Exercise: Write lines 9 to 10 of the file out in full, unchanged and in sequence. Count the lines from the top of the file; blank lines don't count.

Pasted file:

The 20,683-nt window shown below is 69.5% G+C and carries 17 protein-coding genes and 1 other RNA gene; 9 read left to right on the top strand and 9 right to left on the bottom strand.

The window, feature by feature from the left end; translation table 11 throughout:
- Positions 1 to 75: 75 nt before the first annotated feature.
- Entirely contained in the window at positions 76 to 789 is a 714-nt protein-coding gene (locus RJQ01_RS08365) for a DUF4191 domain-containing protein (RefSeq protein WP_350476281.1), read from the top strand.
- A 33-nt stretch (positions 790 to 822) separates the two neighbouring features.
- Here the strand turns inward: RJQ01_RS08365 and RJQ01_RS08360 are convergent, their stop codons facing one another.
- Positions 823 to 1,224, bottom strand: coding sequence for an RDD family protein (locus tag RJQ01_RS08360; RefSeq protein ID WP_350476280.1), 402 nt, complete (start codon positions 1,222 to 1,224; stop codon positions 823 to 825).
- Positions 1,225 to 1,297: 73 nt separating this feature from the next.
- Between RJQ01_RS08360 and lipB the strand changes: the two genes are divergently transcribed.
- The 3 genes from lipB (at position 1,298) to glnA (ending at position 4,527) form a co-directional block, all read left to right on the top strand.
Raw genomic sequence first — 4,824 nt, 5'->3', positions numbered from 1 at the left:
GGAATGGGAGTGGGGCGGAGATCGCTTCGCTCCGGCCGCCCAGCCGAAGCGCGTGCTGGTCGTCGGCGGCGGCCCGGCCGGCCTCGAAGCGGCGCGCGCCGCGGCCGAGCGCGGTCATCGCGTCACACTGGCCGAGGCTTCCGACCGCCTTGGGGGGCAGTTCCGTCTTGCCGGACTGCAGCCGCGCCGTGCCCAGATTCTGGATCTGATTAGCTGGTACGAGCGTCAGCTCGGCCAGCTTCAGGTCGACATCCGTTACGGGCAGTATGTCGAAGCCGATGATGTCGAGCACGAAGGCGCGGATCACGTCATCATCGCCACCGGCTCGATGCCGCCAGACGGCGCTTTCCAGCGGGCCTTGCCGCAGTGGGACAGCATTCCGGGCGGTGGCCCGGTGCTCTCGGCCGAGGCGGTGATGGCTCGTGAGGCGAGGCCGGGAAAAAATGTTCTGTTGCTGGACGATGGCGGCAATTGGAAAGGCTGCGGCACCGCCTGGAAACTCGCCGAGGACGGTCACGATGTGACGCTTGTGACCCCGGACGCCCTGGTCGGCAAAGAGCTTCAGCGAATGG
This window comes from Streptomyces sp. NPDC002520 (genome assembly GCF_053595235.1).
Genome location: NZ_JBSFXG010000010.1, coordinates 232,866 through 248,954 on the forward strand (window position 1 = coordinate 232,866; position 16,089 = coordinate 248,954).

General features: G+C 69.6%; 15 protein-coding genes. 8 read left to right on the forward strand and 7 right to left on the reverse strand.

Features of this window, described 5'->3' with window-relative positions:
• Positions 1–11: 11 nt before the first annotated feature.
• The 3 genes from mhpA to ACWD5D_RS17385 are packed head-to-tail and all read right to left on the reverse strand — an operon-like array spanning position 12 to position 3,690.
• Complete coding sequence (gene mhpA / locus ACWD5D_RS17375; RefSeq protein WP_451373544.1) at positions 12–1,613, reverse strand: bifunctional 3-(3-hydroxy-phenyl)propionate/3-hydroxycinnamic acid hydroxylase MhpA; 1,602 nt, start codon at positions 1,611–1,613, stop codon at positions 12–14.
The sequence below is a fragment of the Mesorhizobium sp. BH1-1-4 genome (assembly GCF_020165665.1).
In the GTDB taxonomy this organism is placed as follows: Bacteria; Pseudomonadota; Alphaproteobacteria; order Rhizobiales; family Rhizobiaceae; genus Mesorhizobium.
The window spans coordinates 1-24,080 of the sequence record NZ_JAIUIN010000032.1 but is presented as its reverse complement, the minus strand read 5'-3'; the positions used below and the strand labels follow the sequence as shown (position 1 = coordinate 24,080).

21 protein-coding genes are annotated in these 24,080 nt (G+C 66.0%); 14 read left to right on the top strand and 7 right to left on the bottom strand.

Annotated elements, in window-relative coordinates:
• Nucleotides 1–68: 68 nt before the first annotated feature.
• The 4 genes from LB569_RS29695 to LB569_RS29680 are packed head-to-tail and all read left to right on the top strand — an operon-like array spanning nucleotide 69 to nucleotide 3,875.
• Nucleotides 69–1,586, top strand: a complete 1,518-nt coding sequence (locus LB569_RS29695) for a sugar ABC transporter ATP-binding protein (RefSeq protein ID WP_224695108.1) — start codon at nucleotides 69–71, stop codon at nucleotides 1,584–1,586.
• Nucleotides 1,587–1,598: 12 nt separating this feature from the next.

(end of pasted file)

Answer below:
- Between RJQ01_RS08360 and lipB the strand changes: the two genes are divergently transcribed.
- The 3 genes from lipB (at position 1,298) to glnA (ending at position 4,527) form a co-directional block, all read left to right on the top strand.